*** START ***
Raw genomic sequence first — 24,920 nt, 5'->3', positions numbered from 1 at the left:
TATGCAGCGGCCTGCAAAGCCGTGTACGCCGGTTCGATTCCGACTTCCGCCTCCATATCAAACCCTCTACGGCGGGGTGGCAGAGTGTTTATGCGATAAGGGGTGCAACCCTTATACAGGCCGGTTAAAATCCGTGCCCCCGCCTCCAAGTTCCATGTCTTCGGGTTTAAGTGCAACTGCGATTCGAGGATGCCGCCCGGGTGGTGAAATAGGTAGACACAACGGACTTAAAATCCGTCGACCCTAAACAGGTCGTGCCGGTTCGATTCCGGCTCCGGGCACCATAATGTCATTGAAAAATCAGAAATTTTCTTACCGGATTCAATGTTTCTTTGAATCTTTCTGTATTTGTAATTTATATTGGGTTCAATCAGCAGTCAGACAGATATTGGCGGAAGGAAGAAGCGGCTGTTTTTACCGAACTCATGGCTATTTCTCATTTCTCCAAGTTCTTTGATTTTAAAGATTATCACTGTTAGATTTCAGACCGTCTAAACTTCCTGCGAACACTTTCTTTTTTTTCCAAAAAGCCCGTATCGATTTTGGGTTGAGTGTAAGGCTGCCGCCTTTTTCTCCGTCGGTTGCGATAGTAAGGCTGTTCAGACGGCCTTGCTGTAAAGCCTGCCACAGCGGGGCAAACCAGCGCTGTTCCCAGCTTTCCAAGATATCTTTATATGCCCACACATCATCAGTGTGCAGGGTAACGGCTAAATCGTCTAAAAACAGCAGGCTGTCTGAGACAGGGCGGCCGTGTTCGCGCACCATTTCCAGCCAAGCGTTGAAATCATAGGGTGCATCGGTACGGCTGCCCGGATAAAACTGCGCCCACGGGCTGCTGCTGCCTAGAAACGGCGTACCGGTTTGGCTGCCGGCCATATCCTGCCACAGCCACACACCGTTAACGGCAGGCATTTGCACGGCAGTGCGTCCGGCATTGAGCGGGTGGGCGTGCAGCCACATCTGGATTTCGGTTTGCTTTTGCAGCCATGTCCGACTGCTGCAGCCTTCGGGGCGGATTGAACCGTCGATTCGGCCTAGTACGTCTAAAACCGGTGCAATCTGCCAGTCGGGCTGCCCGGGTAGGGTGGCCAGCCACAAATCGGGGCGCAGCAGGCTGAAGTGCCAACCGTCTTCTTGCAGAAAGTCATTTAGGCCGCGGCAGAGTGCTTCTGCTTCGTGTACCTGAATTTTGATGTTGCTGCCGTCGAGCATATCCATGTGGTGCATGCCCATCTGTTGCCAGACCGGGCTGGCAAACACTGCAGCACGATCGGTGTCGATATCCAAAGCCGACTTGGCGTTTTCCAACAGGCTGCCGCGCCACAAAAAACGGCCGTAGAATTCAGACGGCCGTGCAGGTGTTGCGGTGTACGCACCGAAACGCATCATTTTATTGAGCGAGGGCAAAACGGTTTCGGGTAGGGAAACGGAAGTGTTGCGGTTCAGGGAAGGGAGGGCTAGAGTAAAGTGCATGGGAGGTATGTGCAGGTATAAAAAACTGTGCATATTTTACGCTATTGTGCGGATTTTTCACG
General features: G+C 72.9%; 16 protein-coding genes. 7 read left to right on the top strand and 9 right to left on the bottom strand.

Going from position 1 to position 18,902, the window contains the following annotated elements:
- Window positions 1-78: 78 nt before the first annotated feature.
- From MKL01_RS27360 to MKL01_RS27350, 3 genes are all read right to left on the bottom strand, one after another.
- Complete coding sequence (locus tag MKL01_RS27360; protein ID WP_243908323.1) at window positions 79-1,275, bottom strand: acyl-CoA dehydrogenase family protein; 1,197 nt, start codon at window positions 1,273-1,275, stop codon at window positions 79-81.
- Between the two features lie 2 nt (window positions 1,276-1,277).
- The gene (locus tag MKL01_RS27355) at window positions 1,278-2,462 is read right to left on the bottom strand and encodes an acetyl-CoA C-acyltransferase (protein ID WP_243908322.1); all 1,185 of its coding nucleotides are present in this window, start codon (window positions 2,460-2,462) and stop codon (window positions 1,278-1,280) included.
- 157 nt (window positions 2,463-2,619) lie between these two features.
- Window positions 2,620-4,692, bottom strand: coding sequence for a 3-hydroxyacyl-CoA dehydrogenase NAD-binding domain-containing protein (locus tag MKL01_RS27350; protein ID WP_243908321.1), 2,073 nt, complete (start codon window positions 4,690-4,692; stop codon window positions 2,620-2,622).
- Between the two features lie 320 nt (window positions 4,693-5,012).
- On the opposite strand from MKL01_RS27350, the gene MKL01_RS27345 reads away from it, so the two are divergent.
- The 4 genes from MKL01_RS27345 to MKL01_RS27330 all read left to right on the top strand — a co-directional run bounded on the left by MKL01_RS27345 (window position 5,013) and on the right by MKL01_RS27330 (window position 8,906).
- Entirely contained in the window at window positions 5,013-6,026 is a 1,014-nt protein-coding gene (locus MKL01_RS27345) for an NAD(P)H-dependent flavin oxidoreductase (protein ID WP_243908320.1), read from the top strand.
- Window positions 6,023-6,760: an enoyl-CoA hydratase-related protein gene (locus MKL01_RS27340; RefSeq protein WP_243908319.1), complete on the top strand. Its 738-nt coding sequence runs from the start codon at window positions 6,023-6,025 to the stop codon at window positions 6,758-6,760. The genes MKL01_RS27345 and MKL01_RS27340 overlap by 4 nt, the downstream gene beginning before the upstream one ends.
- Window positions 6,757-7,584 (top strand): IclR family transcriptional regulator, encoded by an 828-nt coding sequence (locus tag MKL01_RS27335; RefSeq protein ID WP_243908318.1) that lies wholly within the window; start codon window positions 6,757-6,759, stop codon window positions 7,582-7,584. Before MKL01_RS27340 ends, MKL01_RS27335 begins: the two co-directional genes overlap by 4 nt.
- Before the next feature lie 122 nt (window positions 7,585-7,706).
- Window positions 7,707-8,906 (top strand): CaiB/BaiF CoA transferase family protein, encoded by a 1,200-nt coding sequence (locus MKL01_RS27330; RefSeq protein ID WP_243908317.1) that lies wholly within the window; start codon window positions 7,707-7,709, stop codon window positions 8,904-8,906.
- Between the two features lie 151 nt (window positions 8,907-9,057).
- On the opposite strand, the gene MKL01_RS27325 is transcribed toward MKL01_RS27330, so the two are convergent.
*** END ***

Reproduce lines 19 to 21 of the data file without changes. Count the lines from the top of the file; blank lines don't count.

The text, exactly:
- Window positions 7,707-8,906 (top strand): CaiB/BaiF CoA transferase family protein, encoded by a 1,200-nt coding sequence (locus MKL01_RS27330; RefSeq protein ID WP_243908317.1) that lies wholly within the window; start codon window positions 7,707-7,709, stop codon window positions 8,904-8,906.
- Between the two features lie 151 nt (window positions 8,907-9,057).
- On the opposite strand, the gene MKL01_RS27325 is transcribed toward MKL01_RS27330, so the two are convergent.